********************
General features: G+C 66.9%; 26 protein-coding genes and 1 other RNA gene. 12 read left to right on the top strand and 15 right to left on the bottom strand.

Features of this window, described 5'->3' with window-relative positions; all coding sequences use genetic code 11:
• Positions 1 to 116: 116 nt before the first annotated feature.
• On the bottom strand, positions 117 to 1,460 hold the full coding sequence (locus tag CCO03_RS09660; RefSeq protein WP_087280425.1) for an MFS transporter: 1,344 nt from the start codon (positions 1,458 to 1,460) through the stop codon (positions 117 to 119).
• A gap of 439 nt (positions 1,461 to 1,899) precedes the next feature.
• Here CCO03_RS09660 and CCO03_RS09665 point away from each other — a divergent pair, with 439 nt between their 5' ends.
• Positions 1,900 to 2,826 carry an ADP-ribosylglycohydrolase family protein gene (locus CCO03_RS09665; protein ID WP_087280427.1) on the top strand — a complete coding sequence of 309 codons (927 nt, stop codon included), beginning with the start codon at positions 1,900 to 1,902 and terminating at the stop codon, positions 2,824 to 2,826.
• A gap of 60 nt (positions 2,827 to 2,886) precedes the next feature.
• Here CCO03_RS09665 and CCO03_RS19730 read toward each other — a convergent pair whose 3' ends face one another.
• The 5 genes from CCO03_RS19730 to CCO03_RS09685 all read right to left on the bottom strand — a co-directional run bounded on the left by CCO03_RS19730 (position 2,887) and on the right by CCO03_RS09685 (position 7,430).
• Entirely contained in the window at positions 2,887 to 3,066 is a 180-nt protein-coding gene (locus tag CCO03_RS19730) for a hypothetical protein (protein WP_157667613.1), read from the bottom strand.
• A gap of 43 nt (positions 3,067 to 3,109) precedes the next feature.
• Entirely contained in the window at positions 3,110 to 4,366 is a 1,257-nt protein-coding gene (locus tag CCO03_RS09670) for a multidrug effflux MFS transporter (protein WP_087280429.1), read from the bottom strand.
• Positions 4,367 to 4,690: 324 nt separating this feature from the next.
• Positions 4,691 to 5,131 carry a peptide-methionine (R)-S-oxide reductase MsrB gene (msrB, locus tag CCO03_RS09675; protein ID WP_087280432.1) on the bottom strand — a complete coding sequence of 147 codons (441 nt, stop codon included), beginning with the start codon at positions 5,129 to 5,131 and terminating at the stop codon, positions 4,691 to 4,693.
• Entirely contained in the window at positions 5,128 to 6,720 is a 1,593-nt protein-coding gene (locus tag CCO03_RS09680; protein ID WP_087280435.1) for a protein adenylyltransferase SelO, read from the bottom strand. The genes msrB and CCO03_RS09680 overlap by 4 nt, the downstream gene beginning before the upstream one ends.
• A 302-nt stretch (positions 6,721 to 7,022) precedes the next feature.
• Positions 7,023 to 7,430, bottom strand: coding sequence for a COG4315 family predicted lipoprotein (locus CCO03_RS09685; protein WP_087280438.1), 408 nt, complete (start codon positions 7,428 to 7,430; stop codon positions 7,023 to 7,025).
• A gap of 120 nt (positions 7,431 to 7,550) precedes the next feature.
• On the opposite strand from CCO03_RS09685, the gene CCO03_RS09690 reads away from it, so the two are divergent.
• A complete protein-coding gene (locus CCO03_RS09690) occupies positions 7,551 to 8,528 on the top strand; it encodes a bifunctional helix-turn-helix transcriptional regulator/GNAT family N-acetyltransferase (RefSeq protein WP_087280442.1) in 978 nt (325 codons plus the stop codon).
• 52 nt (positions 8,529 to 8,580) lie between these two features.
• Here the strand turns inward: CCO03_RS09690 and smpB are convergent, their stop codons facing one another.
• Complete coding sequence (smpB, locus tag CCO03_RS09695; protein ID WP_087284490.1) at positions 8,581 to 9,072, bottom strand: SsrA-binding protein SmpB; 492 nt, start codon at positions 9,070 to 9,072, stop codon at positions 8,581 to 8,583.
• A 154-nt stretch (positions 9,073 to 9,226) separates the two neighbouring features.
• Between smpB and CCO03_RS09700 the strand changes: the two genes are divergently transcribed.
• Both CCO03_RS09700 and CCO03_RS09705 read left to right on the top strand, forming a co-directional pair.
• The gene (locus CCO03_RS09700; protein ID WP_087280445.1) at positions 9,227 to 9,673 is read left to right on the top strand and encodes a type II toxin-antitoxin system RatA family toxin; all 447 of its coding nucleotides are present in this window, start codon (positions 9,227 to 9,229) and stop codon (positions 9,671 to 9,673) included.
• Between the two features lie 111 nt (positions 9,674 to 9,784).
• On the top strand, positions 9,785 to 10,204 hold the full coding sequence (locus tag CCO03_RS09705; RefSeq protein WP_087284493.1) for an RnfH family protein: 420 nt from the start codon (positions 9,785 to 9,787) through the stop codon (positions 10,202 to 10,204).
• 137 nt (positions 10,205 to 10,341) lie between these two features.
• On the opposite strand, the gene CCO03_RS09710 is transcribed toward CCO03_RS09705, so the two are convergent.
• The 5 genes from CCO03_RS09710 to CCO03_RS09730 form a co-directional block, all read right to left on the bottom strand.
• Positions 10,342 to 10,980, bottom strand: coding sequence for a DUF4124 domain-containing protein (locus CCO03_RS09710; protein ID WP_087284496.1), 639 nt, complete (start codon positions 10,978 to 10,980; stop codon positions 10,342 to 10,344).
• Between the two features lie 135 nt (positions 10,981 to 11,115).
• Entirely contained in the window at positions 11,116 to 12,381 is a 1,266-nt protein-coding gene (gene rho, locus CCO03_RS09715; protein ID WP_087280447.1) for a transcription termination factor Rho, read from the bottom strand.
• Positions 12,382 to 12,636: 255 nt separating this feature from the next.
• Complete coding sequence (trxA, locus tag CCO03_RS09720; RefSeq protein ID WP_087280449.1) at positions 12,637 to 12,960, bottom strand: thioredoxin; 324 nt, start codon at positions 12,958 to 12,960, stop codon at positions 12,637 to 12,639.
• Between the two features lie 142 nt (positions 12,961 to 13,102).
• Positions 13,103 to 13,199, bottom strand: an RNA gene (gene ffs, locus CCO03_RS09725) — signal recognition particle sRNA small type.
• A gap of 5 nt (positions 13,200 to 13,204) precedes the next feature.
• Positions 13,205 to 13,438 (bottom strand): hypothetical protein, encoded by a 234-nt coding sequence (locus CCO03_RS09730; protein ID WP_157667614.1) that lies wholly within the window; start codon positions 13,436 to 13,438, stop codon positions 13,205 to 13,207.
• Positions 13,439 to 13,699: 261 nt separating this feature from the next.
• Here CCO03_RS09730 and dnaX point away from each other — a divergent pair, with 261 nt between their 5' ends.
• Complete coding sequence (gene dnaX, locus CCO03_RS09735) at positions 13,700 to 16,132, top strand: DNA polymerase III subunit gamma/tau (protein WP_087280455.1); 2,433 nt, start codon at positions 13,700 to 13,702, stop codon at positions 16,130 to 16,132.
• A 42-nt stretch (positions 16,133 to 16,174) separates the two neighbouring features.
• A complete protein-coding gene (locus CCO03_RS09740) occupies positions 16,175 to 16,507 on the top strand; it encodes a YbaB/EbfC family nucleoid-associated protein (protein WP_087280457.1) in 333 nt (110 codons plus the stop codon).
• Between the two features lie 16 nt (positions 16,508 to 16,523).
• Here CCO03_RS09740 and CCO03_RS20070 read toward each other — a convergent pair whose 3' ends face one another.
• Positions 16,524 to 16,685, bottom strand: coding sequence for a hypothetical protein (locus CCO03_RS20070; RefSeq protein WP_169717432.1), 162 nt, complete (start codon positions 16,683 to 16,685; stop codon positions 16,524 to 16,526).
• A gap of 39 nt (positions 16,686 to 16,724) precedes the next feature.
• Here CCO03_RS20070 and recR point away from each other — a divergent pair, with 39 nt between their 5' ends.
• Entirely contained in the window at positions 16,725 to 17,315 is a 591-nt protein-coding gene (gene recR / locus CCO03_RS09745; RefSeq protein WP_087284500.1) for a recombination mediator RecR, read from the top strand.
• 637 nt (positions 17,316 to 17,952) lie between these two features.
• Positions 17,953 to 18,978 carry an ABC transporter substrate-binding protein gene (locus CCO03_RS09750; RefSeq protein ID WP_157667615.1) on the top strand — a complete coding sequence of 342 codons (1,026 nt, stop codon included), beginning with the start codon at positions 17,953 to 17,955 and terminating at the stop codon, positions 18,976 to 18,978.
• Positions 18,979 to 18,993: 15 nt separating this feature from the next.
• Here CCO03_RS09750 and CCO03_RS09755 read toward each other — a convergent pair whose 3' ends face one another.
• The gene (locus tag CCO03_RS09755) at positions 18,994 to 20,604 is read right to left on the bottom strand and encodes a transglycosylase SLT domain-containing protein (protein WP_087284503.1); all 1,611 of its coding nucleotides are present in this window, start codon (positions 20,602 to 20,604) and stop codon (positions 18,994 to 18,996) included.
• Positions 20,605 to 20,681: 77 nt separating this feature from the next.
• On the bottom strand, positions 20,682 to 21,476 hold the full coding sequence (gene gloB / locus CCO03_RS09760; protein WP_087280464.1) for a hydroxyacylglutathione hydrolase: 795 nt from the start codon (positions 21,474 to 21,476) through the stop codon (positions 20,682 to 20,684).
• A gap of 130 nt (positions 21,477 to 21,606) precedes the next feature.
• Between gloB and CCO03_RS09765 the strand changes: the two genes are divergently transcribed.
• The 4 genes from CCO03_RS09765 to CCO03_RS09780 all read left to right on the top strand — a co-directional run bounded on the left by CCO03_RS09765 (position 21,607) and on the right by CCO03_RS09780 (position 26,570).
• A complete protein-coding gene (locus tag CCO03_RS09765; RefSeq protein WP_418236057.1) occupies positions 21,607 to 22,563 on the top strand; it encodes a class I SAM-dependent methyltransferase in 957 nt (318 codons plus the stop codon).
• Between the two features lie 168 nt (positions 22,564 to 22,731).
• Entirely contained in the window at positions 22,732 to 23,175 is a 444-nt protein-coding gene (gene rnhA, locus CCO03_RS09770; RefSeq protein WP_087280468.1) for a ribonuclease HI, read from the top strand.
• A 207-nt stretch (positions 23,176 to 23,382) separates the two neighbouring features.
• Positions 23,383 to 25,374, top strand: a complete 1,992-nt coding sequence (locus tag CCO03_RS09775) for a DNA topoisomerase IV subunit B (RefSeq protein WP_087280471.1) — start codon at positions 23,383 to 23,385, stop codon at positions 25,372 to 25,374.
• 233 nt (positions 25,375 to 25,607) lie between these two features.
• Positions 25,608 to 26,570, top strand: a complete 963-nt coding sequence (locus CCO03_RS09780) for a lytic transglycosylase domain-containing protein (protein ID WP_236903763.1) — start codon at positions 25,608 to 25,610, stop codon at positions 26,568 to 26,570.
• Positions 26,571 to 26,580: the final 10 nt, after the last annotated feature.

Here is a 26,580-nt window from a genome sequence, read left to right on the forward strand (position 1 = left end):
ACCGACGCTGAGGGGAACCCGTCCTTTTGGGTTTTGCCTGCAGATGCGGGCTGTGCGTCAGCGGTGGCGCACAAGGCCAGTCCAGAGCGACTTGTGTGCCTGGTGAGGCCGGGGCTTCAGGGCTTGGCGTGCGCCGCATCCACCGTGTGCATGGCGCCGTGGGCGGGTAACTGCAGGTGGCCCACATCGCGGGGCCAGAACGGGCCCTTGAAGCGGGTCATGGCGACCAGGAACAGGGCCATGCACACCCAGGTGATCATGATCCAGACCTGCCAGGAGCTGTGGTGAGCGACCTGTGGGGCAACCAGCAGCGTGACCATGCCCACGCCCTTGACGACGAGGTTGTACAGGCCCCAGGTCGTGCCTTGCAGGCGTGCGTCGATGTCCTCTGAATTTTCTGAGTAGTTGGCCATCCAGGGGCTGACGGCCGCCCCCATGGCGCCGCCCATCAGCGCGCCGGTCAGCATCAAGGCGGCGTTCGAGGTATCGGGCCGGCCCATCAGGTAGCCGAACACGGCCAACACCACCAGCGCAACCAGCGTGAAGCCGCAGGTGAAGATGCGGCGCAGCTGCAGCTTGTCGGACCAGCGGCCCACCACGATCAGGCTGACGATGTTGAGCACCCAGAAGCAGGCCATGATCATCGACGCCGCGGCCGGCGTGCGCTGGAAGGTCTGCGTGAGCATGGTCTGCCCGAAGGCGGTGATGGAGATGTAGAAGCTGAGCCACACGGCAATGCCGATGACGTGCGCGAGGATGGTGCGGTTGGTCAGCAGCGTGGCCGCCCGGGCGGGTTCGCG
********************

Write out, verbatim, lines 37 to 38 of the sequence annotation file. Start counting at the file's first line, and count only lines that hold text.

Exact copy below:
• Positions 12,382 to 12,636: 255 nt separating this feature from the next.
• Complete coding sequence (trxA, locus tag CCO03_RS09720; RefSeq protein ID WP_087280449.1) at positions 12,637 to 12,960, bottom strand: thioredoxin; 324 nt, start codon at positions 12,958 to 12,960, stop codon at positions 12,637 to 12,639.